It's awkward at first - I recognize the questioning look on her face, the hesitation, then I feel her lead - but I do have to feel for it a bit more - like listening more carefully. I don't wait until I'm sure what she needs, I go with her before I have a chance to hesitate and wonder. Soon, we're going around the floor and she's led three crosses in a row (which I have a hard time with dancing with any leader) and I "heard" all of them. We misstep a couple of times, and she apologizes for stepping on my foot. I tell her she could have stepped with both feet and I probably wouldn't have felt it, she's so tiny. Much giggling ensues. And we get back to dancing.

It takes mutual, concerted effort for us - but we're doing it. When we misstep, we both laugh, shift weight, and keep going.

And I think to myself, she is so brave. I want to be like her when I grow up.

Message from the Universe today - turning toward tango

"A flower doesn't turn toward the sun because it needs to, but because it wants to,
and so the process is effortless and joyful.

All things considered, Mari, what do you WANT?

The Universe"

A little while ago I subscribed to a daily message (and I usually hate that sort of thing) from www.tut.com - Messages from the Universe. Mostly they're good - sometimes they're great, a few times they've been right on the money, as it were. I just wanted to share today's message. Tango may not be effortless - even turning to it when I'm completely worn out feels like work sometimes - but it is joyful, and I do want to - every time. It does, at least once a night that I go, feel like turning toward the sun.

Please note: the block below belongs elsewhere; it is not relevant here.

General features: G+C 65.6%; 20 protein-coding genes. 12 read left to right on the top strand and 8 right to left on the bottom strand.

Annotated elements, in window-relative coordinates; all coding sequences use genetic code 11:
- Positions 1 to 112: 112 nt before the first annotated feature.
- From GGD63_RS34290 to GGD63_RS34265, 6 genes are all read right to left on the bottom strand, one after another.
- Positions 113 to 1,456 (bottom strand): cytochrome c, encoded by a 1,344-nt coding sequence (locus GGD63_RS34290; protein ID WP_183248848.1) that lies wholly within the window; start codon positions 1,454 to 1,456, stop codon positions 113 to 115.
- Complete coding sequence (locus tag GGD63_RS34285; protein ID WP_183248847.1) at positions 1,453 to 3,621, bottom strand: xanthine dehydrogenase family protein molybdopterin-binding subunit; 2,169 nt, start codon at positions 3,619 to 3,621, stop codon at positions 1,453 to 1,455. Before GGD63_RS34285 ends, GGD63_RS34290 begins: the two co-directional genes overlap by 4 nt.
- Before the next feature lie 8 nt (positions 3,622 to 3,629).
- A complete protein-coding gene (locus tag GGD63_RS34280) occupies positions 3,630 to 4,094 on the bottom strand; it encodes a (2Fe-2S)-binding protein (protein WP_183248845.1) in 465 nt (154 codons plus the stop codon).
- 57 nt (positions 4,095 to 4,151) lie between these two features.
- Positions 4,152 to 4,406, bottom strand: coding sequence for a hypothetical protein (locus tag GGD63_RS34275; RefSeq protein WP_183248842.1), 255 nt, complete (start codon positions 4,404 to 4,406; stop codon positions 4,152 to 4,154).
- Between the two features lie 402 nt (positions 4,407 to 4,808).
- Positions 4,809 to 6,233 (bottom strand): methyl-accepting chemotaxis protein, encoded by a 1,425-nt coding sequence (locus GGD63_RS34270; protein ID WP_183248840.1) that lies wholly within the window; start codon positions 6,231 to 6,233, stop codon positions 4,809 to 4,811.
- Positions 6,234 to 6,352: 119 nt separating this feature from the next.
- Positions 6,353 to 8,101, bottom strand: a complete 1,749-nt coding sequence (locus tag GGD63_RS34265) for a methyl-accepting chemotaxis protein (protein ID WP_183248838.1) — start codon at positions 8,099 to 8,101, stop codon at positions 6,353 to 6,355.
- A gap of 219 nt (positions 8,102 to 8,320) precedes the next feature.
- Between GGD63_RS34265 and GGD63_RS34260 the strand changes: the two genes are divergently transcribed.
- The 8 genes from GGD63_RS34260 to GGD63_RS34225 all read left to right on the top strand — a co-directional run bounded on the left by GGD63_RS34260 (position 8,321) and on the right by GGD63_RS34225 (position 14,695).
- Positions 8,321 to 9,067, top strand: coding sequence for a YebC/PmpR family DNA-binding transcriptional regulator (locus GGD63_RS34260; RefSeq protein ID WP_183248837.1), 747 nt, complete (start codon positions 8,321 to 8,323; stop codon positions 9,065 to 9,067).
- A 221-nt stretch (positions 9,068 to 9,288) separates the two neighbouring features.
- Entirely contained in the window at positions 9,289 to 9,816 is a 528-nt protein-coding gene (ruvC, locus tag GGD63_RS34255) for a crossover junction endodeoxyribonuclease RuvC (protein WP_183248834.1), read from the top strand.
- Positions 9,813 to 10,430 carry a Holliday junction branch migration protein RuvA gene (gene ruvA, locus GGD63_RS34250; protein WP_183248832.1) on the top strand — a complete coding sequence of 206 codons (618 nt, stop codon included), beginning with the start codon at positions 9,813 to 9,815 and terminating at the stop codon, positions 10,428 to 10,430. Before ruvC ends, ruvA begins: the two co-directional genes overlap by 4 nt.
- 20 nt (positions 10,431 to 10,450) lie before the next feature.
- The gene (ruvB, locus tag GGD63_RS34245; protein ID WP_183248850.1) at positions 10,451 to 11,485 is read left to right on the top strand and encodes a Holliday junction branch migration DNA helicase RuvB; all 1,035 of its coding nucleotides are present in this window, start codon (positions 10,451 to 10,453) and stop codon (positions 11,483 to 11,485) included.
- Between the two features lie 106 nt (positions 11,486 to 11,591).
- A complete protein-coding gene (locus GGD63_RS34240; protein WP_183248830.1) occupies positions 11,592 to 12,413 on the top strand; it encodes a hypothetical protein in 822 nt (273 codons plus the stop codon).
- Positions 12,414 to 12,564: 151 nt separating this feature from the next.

Pardon me, I think my belly dancing is showing . . .

Intermediate student to me (a beginning student, of course, at practica): wow, that's a really cool thing you do with your hips.

Me: Pardon?

Him: That thing, with the ochos and your hips.

Me: Um... I'm pretty sure I'm not supposed to be doing that. (Trying to remember what I was doing. Also trying to remember fix my posture, maintain my axis, pull in my center, keep my feet on the floor, and the 100 other things I'm supposed to be doing during ochos - that don't include whatever it was I was doing with my hips.)

Him: It wasn't a bad thing.

Me: *snicker* It's leftover from belly dancing I think. (At least that's what I'm going to tell myself, since I don't have a clue what the heck I was doing.)

Learning to shut up and be grateful.

It was bound to happen. Especially after an hour tango class, another hour practicing and watching the intermediate class, and then 2 hours of practica. Fast forward through dinner and short nap, to milonga the same night. I managed to dance in the endorphin buzz until just about midnight.

And then Piazzolla. *sigh* I was too tired, and I knew it. But I couldn't resist Piazzolla - plus I would be dancing with one of my instructors, so I knew I was in good hands.

All of perhaps 8 steps into the dance, my body just stopped. I tried to pivot, swivel for an ocho - and just couldn't. I locked up. At first, since there wasn't any pain, I was just bewildered, tried to keep going and walk it out. But anything that involved turning my hips just wouldn't happen. Frustrated, I made it through the one song, apologized profusely to my very patient (and probably somewhat confused) instructor, and made it back to my chair. As soon as I sat down, ironcially, the pain started. I was frustrated, embarassed. And then had to remind myself I'd been dancing almost 7 hours that day. I should have been elated, not embarrased. I should have been grateful to my body for giving me so much of the day without any pain at all.